Ceramic heaters are becoming the most popular type of small space heaters; they generate heat by passing electricity through heating wires embedded in ceramic plates.
Common ceramic heaters are small-compact units for personal heating, that is, designed to directly heat the people and the immediate space surrounding them; they aren't intended to heat an entire room.
Their designs vary greatly (tower models, models with oscillation, compact units...), as well as their capacity (typically below 1,500 watts).
Ceramic vs. other Infrared Heaters
Ceramic Electric Heaters are intended to heat people in their line of sight, not entire rooms.
They provide personal spot heating.
Most units are small and cheap.
They heat up quickly.
They have several settings.
Some fan units can be noisy.
Prefer a UL listed unit.
Like quartz heaters and the outdated metal-sheath space heaters, ceramic heaters are electric-resistance devices able to emit special infrared waves (long wavelength).
These several types of small heaters differ in their heating medium: a ceramic core, a quartz tube or lamp, or a metallic coil.
Tower, fan and compact Ceramic heaters
Remote controls, oscillation, timers and programmable thermostats and carry handle features are features that you can also look for in this type of heaters.
Some ceramic heaters are fanless, but most models have fans. Fans make the heaters noisier but provide a few advantages (see: Fan and fanless small electric heaters).
Manufacturers and Brands: Lasko, Holmes, Delonghi, Honeywell
Lasko has dozens of popular and inexpensive ceramic heaters (tower, oscillating, personal and others).
Brands with the best reviews and prices
Online prices range between $20 and $90. For prices and customer reviews at Amazon.com, see: Ceramic space heaters.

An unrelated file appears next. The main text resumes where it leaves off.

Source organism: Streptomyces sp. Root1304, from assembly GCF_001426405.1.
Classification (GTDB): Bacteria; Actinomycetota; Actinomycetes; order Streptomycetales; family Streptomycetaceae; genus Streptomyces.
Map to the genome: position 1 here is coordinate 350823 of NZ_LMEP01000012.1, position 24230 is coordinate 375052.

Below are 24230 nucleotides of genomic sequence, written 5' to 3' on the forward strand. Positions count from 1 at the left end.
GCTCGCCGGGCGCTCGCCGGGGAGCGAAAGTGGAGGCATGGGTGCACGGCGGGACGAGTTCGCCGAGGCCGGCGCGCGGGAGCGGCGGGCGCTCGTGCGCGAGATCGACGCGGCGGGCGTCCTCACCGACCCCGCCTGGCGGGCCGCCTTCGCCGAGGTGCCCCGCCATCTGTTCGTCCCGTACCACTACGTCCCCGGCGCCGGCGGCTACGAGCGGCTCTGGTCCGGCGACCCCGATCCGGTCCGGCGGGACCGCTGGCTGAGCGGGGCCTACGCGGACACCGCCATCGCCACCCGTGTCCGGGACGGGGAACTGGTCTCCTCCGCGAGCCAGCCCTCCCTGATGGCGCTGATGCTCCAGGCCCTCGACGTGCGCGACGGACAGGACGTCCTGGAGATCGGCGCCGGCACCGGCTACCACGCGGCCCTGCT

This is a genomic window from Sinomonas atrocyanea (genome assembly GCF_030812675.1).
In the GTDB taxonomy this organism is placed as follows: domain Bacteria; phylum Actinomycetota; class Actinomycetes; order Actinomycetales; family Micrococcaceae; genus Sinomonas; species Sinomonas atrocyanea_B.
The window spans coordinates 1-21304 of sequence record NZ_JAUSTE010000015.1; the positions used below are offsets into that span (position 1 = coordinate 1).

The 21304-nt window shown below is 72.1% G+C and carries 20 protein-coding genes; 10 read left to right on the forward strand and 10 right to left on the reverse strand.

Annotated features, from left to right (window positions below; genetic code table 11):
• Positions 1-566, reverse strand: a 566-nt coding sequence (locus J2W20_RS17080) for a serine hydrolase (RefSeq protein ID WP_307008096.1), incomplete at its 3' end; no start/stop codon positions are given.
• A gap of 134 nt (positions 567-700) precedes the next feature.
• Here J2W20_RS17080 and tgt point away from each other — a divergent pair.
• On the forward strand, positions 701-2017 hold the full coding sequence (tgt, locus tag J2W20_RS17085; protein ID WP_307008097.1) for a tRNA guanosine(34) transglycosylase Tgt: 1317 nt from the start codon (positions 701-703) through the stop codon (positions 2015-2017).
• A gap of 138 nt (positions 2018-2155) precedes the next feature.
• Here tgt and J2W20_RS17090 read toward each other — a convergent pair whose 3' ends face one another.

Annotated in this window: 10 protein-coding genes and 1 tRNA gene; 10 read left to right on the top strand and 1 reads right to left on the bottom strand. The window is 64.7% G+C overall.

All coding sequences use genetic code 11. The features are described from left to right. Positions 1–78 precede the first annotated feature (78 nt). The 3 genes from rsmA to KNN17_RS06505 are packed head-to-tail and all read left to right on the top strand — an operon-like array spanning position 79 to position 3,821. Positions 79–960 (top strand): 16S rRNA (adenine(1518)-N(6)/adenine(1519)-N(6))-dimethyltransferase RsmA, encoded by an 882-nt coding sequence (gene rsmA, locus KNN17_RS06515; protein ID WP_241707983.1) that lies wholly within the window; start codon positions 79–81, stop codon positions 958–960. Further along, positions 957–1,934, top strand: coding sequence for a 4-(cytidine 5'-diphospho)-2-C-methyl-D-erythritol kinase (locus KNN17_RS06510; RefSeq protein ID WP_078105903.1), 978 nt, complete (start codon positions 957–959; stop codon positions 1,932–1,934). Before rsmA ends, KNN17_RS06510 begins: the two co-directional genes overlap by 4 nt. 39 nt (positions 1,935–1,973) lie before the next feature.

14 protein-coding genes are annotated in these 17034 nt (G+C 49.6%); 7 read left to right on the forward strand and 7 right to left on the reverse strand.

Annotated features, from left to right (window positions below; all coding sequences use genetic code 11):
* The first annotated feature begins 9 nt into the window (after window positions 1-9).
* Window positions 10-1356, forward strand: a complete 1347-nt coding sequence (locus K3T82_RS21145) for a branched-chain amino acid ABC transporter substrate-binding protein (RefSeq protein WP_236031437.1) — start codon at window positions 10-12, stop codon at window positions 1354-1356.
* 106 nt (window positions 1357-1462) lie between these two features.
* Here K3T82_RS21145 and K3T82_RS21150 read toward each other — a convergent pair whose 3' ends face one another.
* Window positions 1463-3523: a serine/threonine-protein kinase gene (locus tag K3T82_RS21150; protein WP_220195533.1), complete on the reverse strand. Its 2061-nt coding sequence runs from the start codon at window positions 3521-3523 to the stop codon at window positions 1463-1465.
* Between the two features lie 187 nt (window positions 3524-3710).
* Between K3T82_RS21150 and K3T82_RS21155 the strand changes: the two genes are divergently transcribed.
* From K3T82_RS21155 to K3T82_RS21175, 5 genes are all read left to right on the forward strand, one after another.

Heating elements, Fans and other features of Ceramic Infrared Heaters
Features vary with the models, the manufacturers and the prices: adjustable louvers; heat settings; fan-only function; built-in thermostat; timer; filter; air purification; automatic shut-off; power indicator light; recessed handle; oscillation; remote control; automatic temperature control; touch screen; LCD screen; wall mountable.
Even the cheapest ceramic heaters have an adjustable thermostat with three or more settings; for instance: a 1500-watt high setting (around 5,000 BTU's), a 900-watt low setting (say, around 3,000 BTU's) and a fan-only option (no-heat air circulation, for summer cooling). Most heaters include automatic overheat protection.
Cleaning and maintenance is easy to perform. The grill can be cleaned with a vacuum cleaner; pay attention to periodic removing of lint and dirt from the inside of the heater.
Prefer a UL-listed ceramic heater, or other qualified model. Look for a unit with a three-year warranty; most units have a one-year warranty.
Electric ceramic heaters are safe devices; prefer a unit with a safety switch, to turn the heater off should it fall over.
More expensive units, with advanced features, may cost you around $70-$90. Small and popular models are sold online at prices around $20-$40.
Residential uses, garages, advantages and Disadvantages
These heaters are typically portable and personal units that can be used wherever we want them.
Ceramic heaters heat up quickly and provide good levels of comfort, but they are not designed to heat entire rooms, be them residential rooms, or garages or any other.
They are designed to emit radiated heat in a specific direction. They may use reflectors to focus the heat, or not; some simply allow the heat to dissipate in the direction they are facing.
Over time, they will increase the room’s air temperature, but that’s not their main goal. They are intended to heat people in their line of sight, not entire spaces. Do not expect them to be able to heat large rooms; they aren't designed to provide it.